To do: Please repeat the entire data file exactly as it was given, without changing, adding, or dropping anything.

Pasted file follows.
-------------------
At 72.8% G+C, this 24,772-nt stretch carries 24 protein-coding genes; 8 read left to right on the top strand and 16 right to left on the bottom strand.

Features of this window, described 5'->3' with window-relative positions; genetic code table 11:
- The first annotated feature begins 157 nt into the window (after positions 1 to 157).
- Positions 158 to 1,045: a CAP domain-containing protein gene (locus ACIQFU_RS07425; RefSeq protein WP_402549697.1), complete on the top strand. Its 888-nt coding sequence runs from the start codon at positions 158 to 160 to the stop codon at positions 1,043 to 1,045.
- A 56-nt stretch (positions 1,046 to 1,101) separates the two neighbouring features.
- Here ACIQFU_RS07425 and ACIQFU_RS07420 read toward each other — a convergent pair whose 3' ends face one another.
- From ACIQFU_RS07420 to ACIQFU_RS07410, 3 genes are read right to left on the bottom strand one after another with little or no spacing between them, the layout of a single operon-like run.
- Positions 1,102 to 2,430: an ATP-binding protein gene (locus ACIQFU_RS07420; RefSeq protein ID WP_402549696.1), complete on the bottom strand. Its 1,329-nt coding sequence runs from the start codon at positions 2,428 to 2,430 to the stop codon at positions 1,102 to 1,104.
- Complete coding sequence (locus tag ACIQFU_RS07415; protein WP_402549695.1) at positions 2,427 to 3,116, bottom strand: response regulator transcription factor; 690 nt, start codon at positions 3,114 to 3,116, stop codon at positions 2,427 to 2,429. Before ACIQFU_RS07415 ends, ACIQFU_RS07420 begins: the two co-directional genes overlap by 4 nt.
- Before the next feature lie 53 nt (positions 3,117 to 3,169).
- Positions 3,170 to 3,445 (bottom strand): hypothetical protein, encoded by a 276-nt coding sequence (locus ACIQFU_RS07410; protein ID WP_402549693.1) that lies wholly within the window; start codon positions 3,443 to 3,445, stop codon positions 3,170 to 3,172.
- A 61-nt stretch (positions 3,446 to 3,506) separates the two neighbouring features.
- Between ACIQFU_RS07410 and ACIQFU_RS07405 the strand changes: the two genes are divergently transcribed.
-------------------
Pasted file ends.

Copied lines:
At 72.8% G+C, this 24,772-nt stretch carries 24 protein-coding genes; 8 read left to right on the top strand and 16 right to left on the bottom strand.

Features of this window, described 5'->3' with window-relative positions; genetic code table 11:
- The first annotated feature begins 157 nt into the window (after positions 1 to 157).
- Positions 158 to 1,045: a CAP domain-containing protein gene (locus ACIQFU_RS07425; RefSeq protein WP_402549697.1), complete on the top strand. Its 888-nt coding sequence runs from the start codon at positions 158 to 160 to the stop codon at positions 1,043 to 1,045.
- A 56-nt stretch (positions 1,046 to 1,101) separates the two neighbouring features.
- Here ACIQFU_RS07425 and ACIQFU_RS07420 read toward each other — a convergent pair whose 3' ends face one another.
- From ACIQFU_RS07420 to ACIQFU_RS07410, 3 genes are read right to left on the bottom strand one after another with little or no spacing between them, the layout of a single operon-like run.
- Positions 1,102 to 2,430: an ATP-binding protein gene (locus ACIQFU_RS07420; RefSeq protein ID WP_402549696.1), complete on the bottom strand. Its 1,329-nt coding sequence runs from the start codon at positions 2,428 to 2,430 to the stop codon at positions 1,102 to 1,104.
- Complete coding sequence (locus tag ACIQFU_RS07415; protein WP_402549695.1) at positions 2,427 to 3,116, bottom strand: response regulator transcription factor; 690 nt, start codon at positions 3,114 to 3,116, stop codon at positions 2,427 to 2,429. Before ACIQFU_RS07415 ends, ACIQFU_RS07420 begins: the two co-directional genes overlap by 4 nt.
- Before the next feature lie 53 nt (positions 3,117 to 3,169).
- Positions 3,170 to 3,445 (bottom strand): hypothetical protein, encoded by a 276-nt coding sequence (locus ACIQFU_RS07410; protein ID WP_402549693.1) that lies wholly within the window; start codon positions 3,443 to 3,445, stop codon positions 3,170 to 3,172.
- A 61-nt stretch (positions 3,446 to 3,506) separates the two neighbouring features.
- Between ACIQFU_RS07410 and ACIQFU_RS07405 the strand changes: the two genes are divergently transcribed.